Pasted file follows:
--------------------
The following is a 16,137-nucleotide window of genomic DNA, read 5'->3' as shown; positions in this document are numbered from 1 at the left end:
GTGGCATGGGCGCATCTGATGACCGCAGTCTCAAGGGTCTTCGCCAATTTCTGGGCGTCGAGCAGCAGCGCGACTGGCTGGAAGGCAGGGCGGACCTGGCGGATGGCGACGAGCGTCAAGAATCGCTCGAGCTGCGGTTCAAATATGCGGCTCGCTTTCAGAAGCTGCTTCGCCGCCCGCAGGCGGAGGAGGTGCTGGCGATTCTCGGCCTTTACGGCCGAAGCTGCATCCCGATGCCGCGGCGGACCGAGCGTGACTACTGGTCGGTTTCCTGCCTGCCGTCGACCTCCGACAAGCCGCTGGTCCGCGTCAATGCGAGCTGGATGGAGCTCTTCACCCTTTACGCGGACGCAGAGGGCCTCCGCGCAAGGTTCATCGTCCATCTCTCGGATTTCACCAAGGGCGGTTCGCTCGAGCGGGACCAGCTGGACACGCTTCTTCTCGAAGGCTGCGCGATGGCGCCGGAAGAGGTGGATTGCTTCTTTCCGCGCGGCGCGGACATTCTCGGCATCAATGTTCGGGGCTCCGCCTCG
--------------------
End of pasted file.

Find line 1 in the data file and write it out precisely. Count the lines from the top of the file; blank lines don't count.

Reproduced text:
The following is a 16,137-nucleotide window of genomic DNA, read 5'->3' as shown; positions in this document are numbered from 1 at the left end: